In my writing, I’ve gone completely against the grain of conventional wisdom, which is, “find one niche genre or a specific theme (for non-fiction) and stick to it.” The common voice tells you to find your tribe and build your brand within that tight space. But I’ve lived literally from one end of the world to the other — from the north in Alaska in my twenties to the far south of Patagonia, Argentina and a dozen places in-between. I’ve experienced innumerable things and interacted with people from many cultures. I’ve stood on the edge of the Arctic sea and heard the cacophony of the icepack breaking under the warm spring sun, and climbed mountains to cast ashes of the dead into the Pacific winds. I’ve been in the company of men who were President and men who wished to be, and sat quietly by campfires in the most remote part of the world with men who owned nothing more than their horses and the clothes they wore. I’ve loved and been loved in return, seen the newly born take their first breath, and the old take their last. I’m a man of many tribes, and many interests, and I have many different stories to tell. How could I compartmentalize my voice to just one?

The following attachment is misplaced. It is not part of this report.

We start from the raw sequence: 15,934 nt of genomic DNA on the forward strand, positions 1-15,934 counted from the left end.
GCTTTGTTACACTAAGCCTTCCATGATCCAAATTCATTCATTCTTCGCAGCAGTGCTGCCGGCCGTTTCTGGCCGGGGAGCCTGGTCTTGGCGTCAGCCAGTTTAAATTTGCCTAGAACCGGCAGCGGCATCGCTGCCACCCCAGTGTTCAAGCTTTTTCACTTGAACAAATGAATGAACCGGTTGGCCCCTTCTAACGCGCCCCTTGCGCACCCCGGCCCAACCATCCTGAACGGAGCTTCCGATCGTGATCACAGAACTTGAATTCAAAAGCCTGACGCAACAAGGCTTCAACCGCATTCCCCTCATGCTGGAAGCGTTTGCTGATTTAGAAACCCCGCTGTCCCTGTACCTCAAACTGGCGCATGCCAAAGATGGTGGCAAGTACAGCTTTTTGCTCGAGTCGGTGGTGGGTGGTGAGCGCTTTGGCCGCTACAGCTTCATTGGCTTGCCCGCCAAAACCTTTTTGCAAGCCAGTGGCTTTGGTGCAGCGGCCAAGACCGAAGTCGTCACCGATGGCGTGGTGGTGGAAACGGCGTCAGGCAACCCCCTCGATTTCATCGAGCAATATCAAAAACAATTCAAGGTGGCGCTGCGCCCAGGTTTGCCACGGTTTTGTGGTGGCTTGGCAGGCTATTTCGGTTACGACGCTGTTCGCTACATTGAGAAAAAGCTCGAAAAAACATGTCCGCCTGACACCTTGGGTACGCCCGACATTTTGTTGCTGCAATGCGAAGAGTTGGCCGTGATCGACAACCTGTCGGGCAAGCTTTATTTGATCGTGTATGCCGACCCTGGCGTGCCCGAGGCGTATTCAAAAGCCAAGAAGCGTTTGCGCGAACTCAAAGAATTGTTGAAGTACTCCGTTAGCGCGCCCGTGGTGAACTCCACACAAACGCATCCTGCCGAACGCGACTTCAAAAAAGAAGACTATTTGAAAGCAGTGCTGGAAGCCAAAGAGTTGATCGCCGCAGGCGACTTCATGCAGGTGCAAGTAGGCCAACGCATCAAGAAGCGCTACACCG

When I work with executives in a lifestyle advocate capacity, I trend away from typical “coaching.” A traditional coach is someone who dictates actions and plans based on classic models of success. I’m a storyteller, sharing my own experiences and motivations and allowing people to develop their own insights and find their own path. I’ve learned about life by living it. I’ve learned equally from my successes and from miserable failures, and had to pull myself up out of the mud a few times and carry on with my journey. I can vividly remember being in the waiting room as my wife was undergoing a five-hour surgery, my mind suddenly flooded with the reality of my own condition, and whether or not I was actually capable of taking care of her when I struggled most days just to make it through a full day’s work. And all the while thinking, “How did this happen to me? Why didn’t I see this coming?” It’s the sharing of these experiences that may benefit people who are in the midst of reevaluating their own version of the human experience. Even most of my fictional novels carry these messages, so I suppose that’s what I’m here for.